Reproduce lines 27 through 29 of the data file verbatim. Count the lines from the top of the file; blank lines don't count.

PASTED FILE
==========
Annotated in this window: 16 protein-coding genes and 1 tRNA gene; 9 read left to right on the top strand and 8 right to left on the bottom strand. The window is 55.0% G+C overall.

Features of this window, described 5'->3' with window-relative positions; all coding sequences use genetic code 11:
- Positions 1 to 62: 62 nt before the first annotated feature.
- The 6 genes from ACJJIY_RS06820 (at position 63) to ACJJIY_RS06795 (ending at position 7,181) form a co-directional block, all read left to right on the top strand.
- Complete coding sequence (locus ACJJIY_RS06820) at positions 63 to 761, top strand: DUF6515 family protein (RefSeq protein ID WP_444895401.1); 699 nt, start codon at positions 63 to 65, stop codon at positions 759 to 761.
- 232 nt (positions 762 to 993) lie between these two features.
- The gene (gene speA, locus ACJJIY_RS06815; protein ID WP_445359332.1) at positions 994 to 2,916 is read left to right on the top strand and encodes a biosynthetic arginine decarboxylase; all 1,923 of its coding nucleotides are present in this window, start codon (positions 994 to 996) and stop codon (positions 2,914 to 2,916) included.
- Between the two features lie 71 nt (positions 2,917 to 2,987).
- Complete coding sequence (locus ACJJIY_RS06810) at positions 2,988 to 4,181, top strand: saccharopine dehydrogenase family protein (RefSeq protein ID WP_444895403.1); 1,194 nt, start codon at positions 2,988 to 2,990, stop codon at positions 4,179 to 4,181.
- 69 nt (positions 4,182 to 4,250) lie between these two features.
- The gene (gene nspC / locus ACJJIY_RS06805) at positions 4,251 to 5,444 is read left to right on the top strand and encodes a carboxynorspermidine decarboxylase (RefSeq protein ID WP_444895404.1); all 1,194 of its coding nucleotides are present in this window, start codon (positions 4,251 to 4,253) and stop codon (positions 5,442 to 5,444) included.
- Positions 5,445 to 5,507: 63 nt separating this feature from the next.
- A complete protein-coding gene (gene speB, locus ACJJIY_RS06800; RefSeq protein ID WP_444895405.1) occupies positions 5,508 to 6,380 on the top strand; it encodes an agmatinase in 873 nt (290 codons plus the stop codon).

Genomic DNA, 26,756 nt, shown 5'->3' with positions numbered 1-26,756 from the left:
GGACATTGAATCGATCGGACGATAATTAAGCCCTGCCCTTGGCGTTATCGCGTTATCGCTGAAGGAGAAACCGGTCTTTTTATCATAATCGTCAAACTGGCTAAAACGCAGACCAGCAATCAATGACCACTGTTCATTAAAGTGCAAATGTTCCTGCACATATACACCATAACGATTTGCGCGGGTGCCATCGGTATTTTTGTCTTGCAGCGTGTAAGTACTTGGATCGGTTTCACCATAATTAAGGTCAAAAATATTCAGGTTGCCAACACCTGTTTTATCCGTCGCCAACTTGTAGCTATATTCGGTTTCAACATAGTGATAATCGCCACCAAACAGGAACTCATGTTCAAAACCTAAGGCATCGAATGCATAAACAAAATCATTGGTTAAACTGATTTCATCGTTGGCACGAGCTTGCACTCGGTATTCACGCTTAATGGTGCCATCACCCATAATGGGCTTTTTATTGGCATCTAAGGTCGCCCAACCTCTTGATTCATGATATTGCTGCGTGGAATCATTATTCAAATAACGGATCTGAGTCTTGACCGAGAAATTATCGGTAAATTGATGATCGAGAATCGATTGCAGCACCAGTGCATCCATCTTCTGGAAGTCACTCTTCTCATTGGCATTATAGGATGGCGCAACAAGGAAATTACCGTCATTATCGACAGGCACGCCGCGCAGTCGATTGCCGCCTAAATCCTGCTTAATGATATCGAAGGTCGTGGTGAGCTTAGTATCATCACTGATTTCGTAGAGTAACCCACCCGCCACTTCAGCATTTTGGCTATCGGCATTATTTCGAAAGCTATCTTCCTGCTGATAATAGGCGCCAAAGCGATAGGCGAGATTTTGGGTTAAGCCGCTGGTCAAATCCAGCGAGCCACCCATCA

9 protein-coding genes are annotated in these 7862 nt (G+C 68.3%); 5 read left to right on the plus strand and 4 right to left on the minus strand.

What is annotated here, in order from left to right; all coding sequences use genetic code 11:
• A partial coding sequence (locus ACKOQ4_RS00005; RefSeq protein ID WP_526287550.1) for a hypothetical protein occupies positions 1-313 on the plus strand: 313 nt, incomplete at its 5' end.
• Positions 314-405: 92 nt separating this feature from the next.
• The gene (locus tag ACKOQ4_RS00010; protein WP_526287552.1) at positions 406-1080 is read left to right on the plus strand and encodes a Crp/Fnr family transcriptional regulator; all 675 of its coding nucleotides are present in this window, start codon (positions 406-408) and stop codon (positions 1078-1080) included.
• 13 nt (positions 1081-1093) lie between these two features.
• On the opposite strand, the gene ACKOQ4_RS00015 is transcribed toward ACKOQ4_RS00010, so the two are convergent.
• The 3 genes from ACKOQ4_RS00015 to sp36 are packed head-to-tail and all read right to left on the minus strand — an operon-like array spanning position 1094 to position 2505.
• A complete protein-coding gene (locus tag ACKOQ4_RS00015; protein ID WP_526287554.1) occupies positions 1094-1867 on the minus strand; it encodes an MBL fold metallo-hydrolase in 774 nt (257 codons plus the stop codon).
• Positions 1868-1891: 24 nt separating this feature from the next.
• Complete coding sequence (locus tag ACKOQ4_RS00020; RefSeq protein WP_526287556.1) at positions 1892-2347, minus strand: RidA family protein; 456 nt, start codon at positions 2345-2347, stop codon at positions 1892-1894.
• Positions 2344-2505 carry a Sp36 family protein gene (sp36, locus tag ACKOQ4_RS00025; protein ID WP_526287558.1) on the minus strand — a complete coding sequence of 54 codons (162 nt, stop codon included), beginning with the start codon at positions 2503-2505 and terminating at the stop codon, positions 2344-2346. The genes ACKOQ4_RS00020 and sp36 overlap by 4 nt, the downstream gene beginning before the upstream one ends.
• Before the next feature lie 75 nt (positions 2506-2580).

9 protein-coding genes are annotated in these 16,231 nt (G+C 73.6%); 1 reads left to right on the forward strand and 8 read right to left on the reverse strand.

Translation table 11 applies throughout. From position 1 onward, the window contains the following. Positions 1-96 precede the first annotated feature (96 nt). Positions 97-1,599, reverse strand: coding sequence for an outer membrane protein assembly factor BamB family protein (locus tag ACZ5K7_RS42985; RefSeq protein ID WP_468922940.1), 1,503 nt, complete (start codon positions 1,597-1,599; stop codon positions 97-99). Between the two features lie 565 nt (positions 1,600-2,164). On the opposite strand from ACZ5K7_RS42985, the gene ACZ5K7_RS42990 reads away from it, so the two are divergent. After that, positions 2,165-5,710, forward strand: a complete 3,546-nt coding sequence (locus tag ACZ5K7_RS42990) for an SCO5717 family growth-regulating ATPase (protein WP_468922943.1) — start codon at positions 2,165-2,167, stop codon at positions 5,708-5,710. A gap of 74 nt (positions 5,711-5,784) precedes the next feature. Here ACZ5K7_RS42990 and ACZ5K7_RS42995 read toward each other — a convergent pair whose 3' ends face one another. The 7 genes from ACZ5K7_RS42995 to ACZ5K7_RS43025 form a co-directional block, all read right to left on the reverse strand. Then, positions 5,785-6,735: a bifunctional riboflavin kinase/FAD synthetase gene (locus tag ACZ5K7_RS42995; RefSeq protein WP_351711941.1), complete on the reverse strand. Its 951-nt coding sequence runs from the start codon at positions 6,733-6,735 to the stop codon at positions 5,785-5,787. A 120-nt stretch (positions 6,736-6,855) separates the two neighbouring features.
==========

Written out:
• Positions 2344-2505 carry a Sp36 family protein gene (sp36, locus tag ACKOQ4_RS00025; protein ID WP_526287558.1) on the minus strand — a complete coding sequence of 54 codons (162 nt, stop codon included), beginning with the start codon at positions 2503-2505 and terminating at the stop codon, positions 2344-2346. The genes ACKOQ4_RS00020 and sp36 overlap by 4 nt, the downstream gene beginning before the upstream one ends.
• Before the next feature lie 75 nt (positions 2506-2580).

9 protein-coding genes are annotated in these 16,231 nt (G+C 73.6%); 1 reads left to right on the forward strand and 8 read right to left on the reverse strand.